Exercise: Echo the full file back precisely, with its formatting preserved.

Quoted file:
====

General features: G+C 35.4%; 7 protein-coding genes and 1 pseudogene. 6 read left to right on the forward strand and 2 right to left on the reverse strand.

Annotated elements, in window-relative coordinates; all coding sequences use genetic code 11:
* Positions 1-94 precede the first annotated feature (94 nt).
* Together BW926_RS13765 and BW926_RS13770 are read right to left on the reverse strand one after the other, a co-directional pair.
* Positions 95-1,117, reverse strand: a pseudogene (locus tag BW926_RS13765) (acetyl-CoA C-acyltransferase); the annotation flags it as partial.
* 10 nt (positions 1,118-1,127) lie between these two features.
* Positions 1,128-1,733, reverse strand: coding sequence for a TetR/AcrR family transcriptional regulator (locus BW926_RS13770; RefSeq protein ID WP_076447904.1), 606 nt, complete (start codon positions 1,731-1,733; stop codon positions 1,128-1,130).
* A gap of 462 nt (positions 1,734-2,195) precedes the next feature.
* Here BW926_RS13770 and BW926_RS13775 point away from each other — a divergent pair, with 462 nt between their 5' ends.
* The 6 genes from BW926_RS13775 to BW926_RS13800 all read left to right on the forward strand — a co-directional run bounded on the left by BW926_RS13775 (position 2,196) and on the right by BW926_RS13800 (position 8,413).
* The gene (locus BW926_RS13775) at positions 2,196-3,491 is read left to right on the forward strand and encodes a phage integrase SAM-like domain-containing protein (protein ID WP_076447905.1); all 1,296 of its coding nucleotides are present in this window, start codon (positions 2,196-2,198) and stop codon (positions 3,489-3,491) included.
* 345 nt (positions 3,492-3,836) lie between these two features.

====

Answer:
General features: G+C 35.4%; 7 protein-coding genes and 1 pseudogene. 6 read left to right on the forward strand and 2 right to left on the reverse strand.

Annotated elements, in window-relative coordinates; all coding sequences use genetic code 11:
* Positions 1-94 precede the first annotated feature (94 nt).
* Together BW926_RS13765 and BW926_RS13770 are read right to left on the reverse strand one after the other, a co-directional pair.
* Positions 95-1,117, reverse strand: a pseudogene (locus tag BW926_RS13765) (acetyl-CoA C-acyltransferase); the annotation flags it as partial.
* 10 nt (positions 1,118-1,127) lie between these two features.
* Positions 1,128-1,733, reverse strand: coding sequence for a TetR/AcrR family transcriptional regulator (locus BW926_RS13770; RefSeq protein ID WP_076447904.1), 606 nt, complete (start codon positions 1,731-1,733; stop codon positions 1,128-1,130).
* A gap of 462 nt (positions 1,734-2,195) precedes the next feature.
* Here BW926_RS13770 and BW926_RS13775 point away from each other — a divergent pair, with 462 nt between their 5' ends.
* The 6 genes from BW926_RS13775 to BW926_RS13800 all read left to right on the forward strand — a co-directional run bounded on the left by BW926_RS13775 (position 2,196) and on the right by BW926_RS13800 (position 8,413).
* The gene (locus BW926_RS13775) at positions 2,196-3,491 is read left to right on the forward strand and encodes a phage integrase SAM-like domain-containing protein (protein ID WP_076447905.1); all 1,296 of its coding nucleotides are present in this window, start codon (positions 2,196-2,198) and stop codon (positions 3,489-3,491) included.
* 345 nt (positions 3,492-3,836) lie between these two features.